The French you learn in school is not at all the same language as what you encounter when speaking to people in real life - there are all kinds of shortcuts, informalities, and other differences that you need to be familiar with in order to carry on a conversation. Check out some resources that focus on how French is actually spoken.
Dictées are a classic way to practice French, even for native speakers. For them, dictées are a test of grammar (particularly agreement) and spelling - sort of like super-charged spelling bees. For French students, dictées are an excellent form of combined listening and writing practice.
French learners are always looking for new sources of French listening practice, and FluentU is one of the best. This subscription site offers videos for all levels of French, enhanced with quizzes, spaced repetition, and other tools to help you practice what you know and learn at your own pace.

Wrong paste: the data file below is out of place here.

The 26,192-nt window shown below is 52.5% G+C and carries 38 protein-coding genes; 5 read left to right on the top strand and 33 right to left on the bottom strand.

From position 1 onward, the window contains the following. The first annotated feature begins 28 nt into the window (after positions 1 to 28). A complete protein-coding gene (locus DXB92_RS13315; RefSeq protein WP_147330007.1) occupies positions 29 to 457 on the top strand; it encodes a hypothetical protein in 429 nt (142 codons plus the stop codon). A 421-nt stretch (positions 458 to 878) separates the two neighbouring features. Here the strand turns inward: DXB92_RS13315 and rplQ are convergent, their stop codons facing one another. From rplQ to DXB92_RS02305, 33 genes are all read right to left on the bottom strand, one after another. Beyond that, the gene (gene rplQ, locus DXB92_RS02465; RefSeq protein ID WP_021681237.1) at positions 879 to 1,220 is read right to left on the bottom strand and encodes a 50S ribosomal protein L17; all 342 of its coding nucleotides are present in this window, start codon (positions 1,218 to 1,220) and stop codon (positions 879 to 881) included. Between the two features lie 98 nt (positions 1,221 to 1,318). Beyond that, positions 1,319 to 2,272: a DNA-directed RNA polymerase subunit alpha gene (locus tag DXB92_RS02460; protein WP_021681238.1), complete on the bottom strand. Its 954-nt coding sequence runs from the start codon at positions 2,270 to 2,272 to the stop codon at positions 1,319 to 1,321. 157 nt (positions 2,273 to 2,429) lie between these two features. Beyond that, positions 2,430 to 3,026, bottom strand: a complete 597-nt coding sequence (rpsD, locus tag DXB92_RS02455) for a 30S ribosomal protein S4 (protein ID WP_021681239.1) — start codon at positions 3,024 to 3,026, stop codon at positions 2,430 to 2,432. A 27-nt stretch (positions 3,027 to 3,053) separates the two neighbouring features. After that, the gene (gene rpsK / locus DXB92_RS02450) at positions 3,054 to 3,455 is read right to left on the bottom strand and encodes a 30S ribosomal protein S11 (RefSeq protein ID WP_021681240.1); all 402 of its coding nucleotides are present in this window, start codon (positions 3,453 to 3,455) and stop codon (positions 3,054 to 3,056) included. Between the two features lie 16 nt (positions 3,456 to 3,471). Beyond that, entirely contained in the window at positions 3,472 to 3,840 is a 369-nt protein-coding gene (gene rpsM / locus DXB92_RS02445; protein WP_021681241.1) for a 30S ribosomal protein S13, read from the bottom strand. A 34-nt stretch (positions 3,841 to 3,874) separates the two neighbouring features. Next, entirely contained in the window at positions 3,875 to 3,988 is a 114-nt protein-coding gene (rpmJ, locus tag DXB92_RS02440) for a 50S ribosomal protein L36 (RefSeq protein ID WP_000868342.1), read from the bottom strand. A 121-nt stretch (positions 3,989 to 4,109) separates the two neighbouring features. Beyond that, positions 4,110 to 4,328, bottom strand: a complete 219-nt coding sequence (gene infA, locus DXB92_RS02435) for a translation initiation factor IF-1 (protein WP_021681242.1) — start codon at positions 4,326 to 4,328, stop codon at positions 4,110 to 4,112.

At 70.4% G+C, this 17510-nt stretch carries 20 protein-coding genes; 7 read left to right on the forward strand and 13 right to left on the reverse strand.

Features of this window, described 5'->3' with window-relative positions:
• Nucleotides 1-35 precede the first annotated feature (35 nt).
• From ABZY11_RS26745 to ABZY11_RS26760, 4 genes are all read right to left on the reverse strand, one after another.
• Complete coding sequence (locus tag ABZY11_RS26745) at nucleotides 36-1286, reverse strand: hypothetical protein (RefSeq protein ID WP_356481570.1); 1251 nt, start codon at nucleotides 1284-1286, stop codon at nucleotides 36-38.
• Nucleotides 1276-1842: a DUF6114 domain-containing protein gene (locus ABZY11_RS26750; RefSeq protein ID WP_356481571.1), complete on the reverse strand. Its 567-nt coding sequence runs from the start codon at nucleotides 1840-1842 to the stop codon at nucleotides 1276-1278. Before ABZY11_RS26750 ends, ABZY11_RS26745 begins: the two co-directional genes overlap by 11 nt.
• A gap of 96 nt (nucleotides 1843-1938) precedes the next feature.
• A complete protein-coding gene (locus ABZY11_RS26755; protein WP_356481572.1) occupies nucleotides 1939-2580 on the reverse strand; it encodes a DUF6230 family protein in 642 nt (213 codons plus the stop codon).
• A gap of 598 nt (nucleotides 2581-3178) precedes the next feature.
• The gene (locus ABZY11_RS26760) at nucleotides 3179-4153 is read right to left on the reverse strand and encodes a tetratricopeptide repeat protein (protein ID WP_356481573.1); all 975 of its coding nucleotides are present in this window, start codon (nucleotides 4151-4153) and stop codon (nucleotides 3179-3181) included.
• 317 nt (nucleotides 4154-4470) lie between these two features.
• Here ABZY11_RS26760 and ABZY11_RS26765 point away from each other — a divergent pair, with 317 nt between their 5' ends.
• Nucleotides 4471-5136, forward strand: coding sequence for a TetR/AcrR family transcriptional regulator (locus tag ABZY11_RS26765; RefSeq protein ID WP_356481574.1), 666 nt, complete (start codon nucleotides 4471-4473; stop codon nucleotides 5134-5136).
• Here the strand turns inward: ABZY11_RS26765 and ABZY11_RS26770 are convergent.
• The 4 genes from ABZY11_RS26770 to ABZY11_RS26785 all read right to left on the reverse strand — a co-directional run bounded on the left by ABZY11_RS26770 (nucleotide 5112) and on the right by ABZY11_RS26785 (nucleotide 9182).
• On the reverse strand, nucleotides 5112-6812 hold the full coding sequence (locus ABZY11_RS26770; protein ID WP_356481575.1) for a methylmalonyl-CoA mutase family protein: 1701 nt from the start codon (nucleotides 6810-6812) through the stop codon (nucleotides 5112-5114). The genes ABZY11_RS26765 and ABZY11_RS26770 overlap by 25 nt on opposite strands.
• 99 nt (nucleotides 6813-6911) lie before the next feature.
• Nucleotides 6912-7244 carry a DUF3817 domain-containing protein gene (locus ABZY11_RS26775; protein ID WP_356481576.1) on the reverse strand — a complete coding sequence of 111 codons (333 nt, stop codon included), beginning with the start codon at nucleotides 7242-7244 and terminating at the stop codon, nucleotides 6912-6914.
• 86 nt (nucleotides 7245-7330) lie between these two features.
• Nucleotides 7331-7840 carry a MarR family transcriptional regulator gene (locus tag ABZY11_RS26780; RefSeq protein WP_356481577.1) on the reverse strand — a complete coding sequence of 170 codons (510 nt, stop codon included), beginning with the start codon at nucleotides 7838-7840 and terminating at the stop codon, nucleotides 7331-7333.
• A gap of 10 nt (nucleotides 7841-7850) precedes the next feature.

News in Slow French is a weekly podcast aimed at intermediate-level French students. Native speakers report current events at a reduced but not unnatural pace, making it easier for you to understand without being overloaded by rapid-fire French.
Dictées, or dictation exercises, are excellent for working on your French listening comprehension as well as spelling, vocabulary, and grammar all at the same time. Scribe is a very sophisticated program that provides real-time feedback as you listen and type.
Eager for a new way to work on your French listening comprehension? Take a look at Yabla French, a subscription site with a massive collection of original videos featuring native speakers to help you learn and practice French at any level.